|MoBio||Transpositional Recombination||Chapter 8|
Transpositional recombination is a process in which a mobile element is inserted into a target DNA. It may occur by one of two mechanisms: (1) directly as DNA, (2) through RNA. The mobile elements that transpose through DNA are called transposons and those via RNA are referred to as retrotransposons. Some examples are given in the following figure.
Figure 8-D-8. Classification of mobile elements.
Mechanisms of transpositional recombination
The transpositional recombination as shown above involves DNA recombination whose mechanism is explained in the following figure.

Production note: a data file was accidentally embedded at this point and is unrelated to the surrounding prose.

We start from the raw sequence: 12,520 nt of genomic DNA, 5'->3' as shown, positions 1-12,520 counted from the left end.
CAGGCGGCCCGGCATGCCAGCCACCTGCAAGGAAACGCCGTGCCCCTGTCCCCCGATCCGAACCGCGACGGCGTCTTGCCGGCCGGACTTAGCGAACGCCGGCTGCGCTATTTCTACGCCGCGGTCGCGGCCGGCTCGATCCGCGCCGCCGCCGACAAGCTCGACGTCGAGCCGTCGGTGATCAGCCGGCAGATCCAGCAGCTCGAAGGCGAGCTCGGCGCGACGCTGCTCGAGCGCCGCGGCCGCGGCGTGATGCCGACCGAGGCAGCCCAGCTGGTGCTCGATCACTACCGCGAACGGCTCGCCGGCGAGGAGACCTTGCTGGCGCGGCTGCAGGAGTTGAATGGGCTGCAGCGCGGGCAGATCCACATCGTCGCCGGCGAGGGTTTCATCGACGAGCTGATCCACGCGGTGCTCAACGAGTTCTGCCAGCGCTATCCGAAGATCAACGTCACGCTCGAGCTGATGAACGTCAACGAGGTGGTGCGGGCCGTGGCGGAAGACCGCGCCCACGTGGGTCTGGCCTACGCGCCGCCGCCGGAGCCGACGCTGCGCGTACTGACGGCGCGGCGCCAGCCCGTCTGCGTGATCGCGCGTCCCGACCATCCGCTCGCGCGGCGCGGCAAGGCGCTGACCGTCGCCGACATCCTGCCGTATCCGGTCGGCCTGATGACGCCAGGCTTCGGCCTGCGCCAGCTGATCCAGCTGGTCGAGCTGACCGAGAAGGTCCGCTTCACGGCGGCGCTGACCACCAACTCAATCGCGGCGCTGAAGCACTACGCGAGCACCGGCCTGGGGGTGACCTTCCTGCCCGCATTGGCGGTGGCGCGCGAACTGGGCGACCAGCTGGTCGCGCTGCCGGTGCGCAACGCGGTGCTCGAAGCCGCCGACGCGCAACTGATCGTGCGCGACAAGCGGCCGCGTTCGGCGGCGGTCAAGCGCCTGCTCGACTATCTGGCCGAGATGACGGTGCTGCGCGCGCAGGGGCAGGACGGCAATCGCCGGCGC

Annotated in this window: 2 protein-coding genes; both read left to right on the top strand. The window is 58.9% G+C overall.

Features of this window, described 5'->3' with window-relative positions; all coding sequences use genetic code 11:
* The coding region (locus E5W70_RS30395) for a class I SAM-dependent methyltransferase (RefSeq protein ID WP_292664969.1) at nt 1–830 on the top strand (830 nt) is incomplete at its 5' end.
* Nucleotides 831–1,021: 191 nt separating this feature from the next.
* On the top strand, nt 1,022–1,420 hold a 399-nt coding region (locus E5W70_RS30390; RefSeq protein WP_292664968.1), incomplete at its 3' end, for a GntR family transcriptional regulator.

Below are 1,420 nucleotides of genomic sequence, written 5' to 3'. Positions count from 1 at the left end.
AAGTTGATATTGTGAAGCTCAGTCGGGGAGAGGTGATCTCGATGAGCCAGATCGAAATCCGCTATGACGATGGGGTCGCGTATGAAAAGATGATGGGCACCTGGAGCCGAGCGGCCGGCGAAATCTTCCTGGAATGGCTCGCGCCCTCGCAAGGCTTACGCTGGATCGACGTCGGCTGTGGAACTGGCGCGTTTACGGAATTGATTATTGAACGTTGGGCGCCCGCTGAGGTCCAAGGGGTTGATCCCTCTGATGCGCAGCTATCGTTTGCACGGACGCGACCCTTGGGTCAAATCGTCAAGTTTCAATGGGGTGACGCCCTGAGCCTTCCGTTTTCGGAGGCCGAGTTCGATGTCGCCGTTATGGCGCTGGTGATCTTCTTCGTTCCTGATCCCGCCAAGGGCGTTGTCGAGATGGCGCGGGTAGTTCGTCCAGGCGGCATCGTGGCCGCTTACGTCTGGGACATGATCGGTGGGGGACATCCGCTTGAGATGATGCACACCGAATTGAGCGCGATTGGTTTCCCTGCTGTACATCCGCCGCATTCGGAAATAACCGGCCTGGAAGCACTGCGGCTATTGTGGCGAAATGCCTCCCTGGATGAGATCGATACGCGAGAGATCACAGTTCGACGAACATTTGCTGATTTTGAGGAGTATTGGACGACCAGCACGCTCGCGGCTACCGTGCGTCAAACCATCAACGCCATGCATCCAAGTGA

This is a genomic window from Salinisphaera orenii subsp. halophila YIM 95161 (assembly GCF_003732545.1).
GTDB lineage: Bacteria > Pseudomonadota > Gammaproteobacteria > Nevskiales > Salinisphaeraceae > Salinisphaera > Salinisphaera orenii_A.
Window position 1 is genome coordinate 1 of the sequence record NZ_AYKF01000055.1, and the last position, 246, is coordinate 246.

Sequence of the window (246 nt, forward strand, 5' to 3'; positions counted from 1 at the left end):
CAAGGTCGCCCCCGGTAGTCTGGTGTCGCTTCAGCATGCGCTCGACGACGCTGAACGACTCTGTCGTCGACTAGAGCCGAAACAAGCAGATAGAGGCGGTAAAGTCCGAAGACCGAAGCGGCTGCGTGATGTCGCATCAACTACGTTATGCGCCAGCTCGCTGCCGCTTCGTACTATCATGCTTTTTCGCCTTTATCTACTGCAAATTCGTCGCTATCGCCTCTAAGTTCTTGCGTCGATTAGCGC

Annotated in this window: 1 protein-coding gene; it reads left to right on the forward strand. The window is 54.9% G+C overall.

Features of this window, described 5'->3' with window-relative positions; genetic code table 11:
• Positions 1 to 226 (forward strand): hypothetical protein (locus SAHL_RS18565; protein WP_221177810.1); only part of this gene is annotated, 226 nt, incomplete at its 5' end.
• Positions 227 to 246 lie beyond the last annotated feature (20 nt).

Figure 8-D-10. Mechanism of DNA recombination in transposition.
In bacteria, the target DNA is cut by transposase, producing sticky ends (single strands, easy to pair with complementary sequences). The transposase also has ligase activity which may ligate the intermediate DNA of transposons. The gaps at sticky ends are filled by DNA polymerase, generating direct repeats.
Other organisms are expected to use the same mechanism to insert the DNA intermediates of either transposons or retrotransposons into target DNA. The direct repeats generated by this mechanism is found in ALL mobile elements.
In recombinant DNA technology, a DNA fragment is inserted into a target DNA by a slightly different mechanism, which is explained in Chapter 9.